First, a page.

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Q&A: Fast 5 with Chem Professor Frank Dunnivant

A quick conversation with “The Nomadic Scientist” on lessons from a vibrant career

By Heidi Pitts ’01

Frank Dunnivant in their office surrounded by plants.

Professor of Chemistry Frank Dunnivant has done many things over the years: studying heavy metals in the soil/groundwater systems at the Oak Ridge National Laboratory, investigating hazardous waste landfills in Switzerland and testing the Snake River Plain Aquifer for radioactive pollutants that could impact Idaho farmers. Despite starting out as a nomadic scientist, returning to his first love—teaching—has kept Dunnivant at Whitman for the past 24 years. We recently sat down with him for five questions about what he’s learned throughout his 44-year career.

1. Why has your career focused on the environment?

I was an environmentalist from birth! I was raised a farm boy and could see that there was an imbalance between people and how we steward the Earth’s resources. At that time people called environmentalism “just some hippie fad” but I knew it would be a concern as long as people survive and given our ever-increasing population.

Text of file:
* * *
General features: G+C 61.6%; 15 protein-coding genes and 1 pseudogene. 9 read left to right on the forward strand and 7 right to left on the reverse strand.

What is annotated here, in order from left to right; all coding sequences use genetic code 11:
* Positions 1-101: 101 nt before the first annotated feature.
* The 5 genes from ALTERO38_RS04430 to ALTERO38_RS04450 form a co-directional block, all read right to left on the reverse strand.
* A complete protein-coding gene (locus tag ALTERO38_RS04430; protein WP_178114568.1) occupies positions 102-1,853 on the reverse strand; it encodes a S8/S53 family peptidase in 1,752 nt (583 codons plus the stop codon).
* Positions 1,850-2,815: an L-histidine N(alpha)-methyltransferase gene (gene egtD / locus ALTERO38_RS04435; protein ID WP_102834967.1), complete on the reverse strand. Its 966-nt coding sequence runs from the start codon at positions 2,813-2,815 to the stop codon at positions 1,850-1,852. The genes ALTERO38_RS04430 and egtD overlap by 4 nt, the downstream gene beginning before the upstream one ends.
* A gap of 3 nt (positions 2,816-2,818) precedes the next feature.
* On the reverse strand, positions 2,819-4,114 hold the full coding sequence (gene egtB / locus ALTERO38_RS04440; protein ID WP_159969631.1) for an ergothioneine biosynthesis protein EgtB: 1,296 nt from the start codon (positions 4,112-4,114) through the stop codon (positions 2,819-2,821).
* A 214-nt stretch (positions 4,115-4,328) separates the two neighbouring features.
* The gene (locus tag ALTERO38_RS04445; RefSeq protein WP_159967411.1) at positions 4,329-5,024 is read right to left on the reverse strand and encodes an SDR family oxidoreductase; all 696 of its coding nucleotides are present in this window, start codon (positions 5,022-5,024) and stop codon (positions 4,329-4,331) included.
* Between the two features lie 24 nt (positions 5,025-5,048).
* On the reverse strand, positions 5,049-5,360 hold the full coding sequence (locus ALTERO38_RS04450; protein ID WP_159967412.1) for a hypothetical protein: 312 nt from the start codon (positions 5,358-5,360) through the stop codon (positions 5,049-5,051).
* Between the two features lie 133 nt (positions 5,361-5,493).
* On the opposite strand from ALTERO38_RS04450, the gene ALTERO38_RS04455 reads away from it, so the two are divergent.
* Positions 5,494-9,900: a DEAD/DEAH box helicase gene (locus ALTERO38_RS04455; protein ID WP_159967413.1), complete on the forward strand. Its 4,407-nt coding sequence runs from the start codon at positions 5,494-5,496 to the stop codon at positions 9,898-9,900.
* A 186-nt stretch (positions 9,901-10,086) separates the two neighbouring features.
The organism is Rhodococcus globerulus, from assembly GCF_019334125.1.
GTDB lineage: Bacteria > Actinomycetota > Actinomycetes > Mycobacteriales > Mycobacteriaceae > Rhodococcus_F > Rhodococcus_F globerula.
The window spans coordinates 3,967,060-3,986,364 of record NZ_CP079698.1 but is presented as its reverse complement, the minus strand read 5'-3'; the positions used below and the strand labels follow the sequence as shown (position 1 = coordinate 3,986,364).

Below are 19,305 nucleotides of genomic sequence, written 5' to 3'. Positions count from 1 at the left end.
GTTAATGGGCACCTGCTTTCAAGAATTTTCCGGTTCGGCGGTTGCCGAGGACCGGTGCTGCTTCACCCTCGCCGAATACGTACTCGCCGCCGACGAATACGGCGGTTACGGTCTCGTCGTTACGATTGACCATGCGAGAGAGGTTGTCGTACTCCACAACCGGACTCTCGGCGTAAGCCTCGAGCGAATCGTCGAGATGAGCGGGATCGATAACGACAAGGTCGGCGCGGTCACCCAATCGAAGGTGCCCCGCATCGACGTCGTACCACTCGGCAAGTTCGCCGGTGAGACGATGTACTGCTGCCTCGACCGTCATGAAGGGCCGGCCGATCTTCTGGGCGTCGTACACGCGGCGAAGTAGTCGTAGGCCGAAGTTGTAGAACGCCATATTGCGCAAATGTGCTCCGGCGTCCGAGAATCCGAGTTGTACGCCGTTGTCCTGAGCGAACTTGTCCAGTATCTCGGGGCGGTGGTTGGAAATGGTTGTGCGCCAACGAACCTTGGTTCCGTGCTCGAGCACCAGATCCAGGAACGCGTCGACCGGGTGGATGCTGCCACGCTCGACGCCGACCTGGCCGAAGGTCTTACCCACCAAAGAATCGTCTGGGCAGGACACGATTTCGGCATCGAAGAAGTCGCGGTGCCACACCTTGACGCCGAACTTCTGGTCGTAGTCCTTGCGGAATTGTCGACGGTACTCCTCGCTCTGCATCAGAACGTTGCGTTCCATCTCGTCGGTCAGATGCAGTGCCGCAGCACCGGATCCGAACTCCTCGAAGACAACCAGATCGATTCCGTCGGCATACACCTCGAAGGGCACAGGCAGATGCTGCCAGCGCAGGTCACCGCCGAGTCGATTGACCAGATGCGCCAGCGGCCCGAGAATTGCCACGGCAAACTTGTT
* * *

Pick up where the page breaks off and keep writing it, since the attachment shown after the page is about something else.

2. How has your teaching style evolved?

I started out using PowerPoint the wrong way in my lectures, and it wasn’t pretty. So I’ve grown more interactive, sharing examples from my real-world experiences to help students understand what they are learning and how to apply it. My lectures include a lot of stories, so much so that my students affectionately call my upper-level classes “Story Time With Frank.”

3. You’ve co-authored articles with 37 students. What do you appreciate about the student-faculty research process?

First and foremost, it teaches students to be independent and critical thinkers, which is essential whether they go on to graduate school or into a job. They also get intensive training with laboratory equipment. We have a phenomenal collection of instruments that students build proficiency in using.

4. You have said you don’t intend to retire from teaching and “will die with the chalk in my hand.” Why?

My work gives me a reason to get up in the morning—I love what I do, and I love the people I work with. The Chemistry Department faculty are like a family; we celebrate each other’s successes, share meals and our kids play together. And I get to wear Birkenstocks and tie-dye!

5. What advice would you give to students preparing to start their careers?

The world outside of academia is a dynamic place. Get a job, learn the most that you can from that job, and then move on to a new, fun challenge. Always keep learning!

Published on May 24, 2024
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